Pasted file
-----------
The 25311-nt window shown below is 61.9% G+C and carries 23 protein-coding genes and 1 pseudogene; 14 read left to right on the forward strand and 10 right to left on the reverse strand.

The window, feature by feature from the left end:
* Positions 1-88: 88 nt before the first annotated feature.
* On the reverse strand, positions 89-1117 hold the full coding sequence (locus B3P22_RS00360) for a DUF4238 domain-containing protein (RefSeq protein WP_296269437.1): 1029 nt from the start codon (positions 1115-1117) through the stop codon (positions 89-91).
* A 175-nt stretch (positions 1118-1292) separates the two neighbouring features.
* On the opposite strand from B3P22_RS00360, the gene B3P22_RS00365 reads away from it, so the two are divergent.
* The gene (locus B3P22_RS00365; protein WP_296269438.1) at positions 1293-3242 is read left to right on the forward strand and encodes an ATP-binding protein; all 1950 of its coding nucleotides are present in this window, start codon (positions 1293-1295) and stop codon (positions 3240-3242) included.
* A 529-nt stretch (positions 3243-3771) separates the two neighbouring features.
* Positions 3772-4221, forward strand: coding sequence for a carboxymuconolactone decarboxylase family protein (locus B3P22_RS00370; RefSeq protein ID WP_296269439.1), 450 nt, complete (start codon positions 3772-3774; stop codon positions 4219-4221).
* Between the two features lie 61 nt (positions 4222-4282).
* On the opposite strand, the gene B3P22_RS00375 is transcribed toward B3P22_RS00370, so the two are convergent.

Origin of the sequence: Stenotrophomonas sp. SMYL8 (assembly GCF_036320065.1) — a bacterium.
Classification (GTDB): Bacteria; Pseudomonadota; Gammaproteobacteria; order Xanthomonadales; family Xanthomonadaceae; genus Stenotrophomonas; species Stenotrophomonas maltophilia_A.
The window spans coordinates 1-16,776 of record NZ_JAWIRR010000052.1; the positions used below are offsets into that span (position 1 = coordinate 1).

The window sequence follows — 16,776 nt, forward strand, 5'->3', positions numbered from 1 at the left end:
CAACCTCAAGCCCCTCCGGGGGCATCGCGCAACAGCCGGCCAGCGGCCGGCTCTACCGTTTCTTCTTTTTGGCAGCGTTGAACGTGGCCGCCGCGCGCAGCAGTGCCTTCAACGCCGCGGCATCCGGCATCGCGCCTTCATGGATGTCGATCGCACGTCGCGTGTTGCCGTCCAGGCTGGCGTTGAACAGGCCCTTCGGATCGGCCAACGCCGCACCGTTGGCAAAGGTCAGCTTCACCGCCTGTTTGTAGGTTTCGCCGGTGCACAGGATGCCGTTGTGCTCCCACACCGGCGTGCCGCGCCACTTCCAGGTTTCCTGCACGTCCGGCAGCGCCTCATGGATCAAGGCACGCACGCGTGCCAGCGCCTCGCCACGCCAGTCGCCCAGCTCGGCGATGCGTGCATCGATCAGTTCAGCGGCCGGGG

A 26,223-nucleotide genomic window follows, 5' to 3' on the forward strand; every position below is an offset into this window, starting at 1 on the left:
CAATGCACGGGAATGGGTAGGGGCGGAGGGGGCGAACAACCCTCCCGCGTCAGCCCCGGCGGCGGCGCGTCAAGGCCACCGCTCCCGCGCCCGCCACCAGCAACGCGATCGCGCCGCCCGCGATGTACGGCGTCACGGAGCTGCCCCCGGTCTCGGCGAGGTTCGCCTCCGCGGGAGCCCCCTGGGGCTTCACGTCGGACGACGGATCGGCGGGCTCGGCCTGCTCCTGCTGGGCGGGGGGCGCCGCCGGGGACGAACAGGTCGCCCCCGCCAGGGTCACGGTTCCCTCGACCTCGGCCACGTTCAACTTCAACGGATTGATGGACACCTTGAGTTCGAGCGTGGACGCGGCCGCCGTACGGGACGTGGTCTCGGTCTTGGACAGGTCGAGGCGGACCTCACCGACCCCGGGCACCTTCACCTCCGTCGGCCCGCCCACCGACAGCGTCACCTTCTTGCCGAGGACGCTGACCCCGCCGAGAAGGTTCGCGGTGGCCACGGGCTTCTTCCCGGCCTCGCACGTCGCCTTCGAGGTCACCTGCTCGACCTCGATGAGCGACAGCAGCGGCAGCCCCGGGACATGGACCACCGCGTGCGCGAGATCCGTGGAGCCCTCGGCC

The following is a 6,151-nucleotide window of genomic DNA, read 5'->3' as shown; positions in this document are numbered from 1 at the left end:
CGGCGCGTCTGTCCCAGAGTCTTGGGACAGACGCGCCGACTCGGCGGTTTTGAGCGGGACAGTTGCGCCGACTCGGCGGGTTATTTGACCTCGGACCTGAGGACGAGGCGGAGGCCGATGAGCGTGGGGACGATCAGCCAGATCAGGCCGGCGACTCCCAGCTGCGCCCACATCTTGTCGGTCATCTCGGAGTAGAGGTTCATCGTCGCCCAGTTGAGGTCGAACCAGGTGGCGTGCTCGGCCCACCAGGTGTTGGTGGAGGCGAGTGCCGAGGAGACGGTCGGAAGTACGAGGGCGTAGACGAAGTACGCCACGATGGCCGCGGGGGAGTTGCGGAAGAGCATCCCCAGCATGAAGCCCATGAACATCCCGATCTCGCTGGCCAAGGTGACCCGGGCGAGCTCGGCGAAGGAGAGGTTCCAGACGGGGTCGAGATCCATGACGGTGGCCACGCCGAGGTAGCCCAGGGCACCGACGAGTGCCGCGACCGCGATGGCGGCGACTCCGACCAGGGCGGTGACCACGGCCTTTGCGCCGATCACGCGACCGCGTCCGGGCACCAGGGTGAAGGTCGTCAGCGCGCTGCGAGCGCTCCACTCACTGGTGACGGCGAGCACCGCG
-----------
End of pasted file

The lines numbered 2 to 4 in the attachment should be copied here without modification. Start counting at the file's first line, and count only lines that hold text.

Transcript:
The window, feature by feature from the left end:
* Positions 1-88: 88 nt before the first annotated feature.
* On the reverse strand, positions 89-1117 hold the full coding sequence (locus B3P22_RS00360) for a DUF4238 domain-containing protein (RefSeq protein WP_296269437.1): 1029 nt from the start codon (positions 1115-1117) through the stop codon (positions 89-91).